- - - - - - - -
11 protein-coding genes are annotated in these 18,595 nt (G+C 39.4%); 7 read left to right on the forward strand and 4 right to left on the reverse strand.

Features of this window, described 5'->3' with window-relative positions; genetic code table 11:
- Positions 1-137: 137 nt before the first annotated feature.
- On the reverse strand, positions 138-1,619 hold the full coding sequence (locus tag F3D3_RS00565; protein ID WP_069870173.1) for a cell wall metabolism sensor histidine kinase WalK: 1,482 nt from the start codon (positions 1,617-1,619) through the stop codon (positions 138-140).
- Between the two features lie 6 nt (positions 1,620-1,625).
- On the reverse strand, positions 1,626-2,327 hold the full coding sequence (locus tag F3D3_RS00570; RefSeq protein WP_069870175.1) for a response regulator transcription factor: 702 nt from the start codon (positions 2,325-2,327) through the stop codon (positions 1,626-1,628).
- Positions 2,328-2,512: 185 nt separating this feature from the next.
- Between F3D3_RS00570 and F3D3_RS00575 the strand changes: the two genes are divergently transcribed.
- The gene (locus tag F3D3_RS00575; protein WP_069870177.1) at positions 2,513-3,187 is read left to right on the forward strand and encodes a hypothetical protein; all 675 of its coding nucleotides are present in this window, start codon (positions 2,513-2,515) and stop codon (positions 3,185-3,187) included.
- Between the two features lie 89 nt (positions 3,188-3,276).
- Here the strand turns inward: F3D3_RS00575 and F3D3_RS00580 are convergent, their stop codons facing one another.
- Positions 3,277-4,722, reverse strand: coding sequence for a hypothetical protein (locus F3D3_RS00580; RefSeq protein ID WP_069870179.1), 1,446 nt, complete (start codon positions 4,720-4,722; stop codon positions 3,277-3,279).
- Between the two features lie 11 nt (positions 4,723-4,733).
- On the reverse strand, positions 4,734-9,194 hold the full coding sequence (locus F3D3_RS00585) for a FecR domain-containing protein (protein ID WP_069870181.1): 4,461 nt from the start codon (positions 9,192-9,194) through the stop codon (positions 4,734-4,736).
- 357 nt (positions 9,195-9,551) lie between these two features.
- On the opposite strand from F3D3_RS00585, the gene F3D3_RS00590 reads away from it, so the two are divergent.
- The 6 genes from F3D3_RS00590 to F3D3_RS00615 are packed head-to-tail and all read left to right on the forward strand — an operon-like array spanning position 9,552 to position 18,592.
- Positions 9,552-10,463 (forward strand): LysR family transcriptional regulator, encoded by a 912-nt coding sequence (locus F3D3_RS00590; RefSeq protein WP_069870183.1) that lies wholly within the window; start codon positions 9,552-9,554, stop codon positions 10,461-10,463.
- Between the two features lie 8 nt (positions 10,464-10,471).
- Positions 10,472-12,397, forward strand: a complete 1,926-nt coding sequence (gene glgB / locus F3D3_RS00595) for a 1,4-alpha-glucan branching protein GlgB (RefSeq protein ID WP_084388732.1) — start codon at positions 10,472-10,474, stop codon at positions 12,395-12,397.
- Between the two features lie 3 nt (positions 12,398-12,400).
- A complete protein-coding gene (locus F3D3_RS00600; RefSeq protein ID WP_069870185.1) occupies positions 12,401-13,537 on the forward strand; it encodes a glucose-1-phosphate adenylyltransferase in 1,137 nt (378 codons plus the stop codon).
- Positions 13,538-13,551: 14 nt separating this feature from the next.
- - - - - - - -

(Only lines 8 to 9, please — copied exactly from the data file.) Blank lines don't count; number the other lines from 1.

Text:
- Between F3D3_RS00570 and F3D3_RS00575 the strand changes: the two genes are divergently transcribed.
- The gene (locus tag F3D3_RS00575; protein WP_069870177.1) at positions 2,513-3,187 is read left to right on the forward strand and encodes a hypothetical protein; all 675 of its coding nucleotides are present in this window, start codon (positions 2,513-2,515) and stop codon (positions 3,185-3,187) included.